It’s national offer day and your child hasn’t been offered their first-choice primary school. Perhaps they’ve been offered their second-choice. Perhaps they haven’t been offered any of the schools on the list at all.
Firstly, don’t panic. Repeat, DO NOT PANIC. Here are your options:
1/ Accept the place and embrace the school you’ve been offered
You may not have got the primary school you wanted, but that doesn’t mean that it’s a bad school. It might be a fabulous school where your child will have many happy years and make friends for life. We know of many families who didn’t get their first-choice but whose children are extremely happy in their school regardless.
Try to find out a bit more about the school. Go and see it if you haven’t done so already. Look at the transport options and work out how you’ll be able to get there every day. Try to find some other families who have also been offered the school and arrange a play date. If you and your child start making new friends, you’ll feel a lot more positive.
2/ Appeal the decision
If you haven’t been offered your first-choice primary school you have a right to appeal the decision.
You should accept the place you’ve been offered even if you plan to appeal. It won’t affect the appeal decision in the slightest and it means that you have a back-up plan if your appeal isn’t successful.
Be aware that the majority of people don’t win their appeals. Local authorities have a duty to provide a place for your child at a school, not one of your choice. Reception class sizes can’t exceed 30 so if there are no places, they can’t squeeze your child in the corner and hope no one notices. Also, you can only appeal on certain grounds. Find out more about primary school appeals.
3/ Stick it out on the waiting list
Your child will be put on to the waiting lists for any of the primary schools listed higher in your order of preference. There can be a lot of movement on the waiting lists between April and September – and even beyond as families move house.
However, waiting lists are unreliable and shouldn’t be counted on. Your child can move down as well as up. You should accept the place at the school you’ve been offered anyway. This doesn’t affect your position on the waiting lists or your chances of getting offered a higher-choice school. And it means that you have a back-up plan.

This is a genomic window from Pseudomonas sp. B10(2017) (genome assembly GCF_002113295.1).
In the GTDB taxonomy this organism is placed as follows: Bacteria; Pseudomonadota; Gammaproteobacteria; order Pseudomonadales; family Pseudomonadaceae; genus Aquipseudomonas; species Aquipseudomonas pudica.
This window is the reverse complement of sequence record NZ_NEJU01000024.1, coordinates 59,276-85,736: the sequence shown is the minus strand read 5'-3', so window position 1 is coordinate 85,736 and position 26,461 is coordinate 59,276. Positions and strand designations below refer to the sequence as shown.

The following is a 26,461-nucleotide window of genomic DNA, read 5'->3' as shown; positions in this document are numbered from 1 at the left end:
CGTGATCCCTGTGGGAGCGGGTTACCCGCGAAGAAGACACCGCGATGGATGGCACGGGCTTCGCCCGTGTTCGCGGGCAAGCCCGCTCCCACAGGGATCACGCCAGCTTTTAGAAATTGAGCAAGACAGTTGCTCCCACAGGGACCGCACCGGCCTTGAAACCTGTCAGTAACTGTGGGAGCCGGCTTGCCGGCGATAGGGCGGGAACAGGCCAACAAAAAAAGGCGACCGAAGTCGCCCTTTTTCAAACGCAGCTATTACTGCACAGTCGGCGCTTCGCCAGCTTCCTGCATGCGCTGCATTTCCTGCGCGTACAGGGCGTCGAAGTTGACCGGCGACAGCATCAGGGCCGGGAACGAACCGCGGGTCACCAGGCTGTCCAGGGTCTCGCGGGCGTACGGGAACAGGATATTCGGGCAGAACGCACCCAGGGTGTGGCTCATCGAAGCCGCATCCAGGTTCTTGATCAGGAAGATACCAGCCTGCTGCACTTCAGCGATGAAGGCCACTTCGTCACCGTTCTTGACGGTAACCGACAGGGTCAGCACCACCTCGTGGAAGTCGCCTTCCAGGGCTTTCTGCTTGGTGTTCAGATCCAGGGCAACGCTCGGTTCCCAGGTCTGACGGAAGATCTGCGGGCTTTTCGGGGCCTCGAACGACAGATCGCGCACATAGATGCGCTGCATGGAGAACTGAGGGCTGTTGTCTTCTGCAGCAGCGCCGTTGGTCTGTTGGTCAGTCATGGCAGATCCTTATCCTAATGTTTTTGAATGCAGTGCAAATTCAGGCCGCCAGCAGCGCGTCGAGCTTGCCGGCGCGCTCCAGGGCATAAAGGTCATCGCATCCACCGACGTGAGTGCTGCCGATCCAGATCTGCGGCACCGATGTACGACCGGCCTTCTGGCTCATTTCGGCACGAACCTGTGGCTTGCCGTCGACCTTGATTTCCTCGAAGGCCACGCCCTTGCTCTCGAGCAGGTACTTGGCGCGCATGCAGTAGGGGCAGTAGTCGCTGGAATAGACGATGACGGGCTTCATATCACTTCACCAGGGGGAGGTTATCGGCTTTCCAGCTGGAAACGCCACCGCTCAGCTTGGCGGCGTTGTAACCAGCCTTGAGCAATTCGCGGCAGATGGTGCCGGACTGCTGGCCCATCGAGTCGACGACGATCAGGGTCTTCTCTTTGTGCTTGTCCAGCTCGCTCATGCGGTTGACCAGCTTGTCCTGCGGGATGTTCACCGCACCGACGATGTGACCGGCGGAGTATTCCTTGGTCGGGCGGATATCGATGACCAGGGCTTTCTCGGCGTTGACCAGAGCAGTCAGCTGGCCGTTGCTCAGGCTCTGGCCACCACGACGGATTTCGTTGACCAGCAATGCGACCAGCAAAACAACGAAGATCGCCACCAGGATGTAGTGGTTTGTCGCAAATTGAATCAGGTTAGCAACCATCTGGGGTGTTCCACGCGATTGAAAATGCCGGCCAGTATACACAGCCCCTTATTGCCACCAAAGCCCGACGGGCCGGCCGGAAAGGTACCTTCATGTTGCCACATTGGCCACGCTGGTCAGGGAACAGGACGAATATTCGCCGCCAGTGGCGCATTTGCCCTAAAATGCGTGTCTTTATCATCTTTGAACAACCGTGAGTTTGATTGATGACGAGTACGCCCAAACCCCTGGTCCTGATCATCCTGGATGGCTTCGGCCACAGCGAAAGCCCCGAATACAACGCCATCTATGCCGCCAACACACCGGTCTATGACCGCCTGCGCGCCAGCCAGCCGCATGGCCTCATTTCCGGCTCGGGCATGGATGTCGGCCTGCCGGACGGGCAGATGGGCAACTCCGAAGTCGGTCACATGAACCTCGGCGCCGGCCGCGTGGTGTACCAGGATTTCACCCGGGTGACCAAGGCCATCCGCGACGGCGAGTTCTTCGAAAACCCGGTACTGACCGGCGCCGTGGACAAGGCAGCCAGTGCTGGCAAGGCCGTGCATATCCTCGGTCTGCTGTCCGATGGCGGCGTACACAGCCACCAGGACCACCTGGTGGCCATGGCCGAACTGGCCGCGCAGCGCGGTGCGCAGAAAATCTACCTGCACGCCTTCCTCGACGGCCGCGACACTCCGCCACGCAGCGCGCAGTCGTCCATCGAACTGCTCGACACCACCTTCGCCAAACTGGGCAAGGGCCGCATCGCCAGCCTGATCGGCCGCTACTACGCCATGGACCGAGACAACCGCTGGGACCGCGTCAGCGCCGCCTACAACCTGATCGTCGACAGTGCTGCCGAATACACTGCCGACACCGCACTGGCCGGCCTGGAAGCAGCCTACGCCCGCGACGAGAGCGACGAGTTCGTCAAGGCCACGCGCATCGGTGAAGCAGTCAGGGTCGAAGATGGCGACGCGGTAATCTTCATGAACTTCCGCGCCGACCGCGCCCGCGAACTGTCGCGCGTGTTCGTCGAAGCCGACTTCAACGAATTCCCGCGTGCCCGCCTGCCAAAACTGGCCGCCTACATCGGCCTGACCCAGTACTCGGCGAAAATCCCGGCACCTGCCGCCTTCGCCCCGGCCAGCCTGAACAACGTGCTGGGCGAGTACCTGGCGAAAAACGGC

Find out more about how primary school waiting lists work.
4/ Make an in-year application
If you’re really unhappy with the school you’ve been allocated, have a look at other schools in the area that still have places available or short waiting lists. This information should be available on the local authority website.
A school that you may not have considered before may suddenly seem a better option, especially if the school you’ve been allocated is much further away and is quite frankly going to be a pain in the backside to get to every day.
If you want to apply for a school that you didn’t originally list, you can make an in-year application. If the school has places available or a very short waiting list, you’re likely to get offered a place within a few weeks.
5/ Apply for private school
This isn’t an option for a lot of parents, but if it is for you, you’ll find that many private schools are poised for an influx of enquiries from families after national offer day.
The really popular private schools will already be full after starting their own admissions process many months before but other, less renowned, private schools may have places.
6/ Move house
This is not for the faint-hearted. It involves upheaving your entire family for the sake of getting them into the school you like. Also, there’s still no guarantee that you’ll get in, as your child will simply go on to the waiting list, which may or may not move.
Don’t fixate on Ofsted reports and school performance – there is more to a primary school than that. Read more about choosing a primary school here. And yes, while there are schools out there that are significantly underperforming and need help, most schools provide children with a first-class education.
So while you may not get the news you’d hoped for on national offer day, the likelihood is that your child will still be going to a great school where they’ll thrive.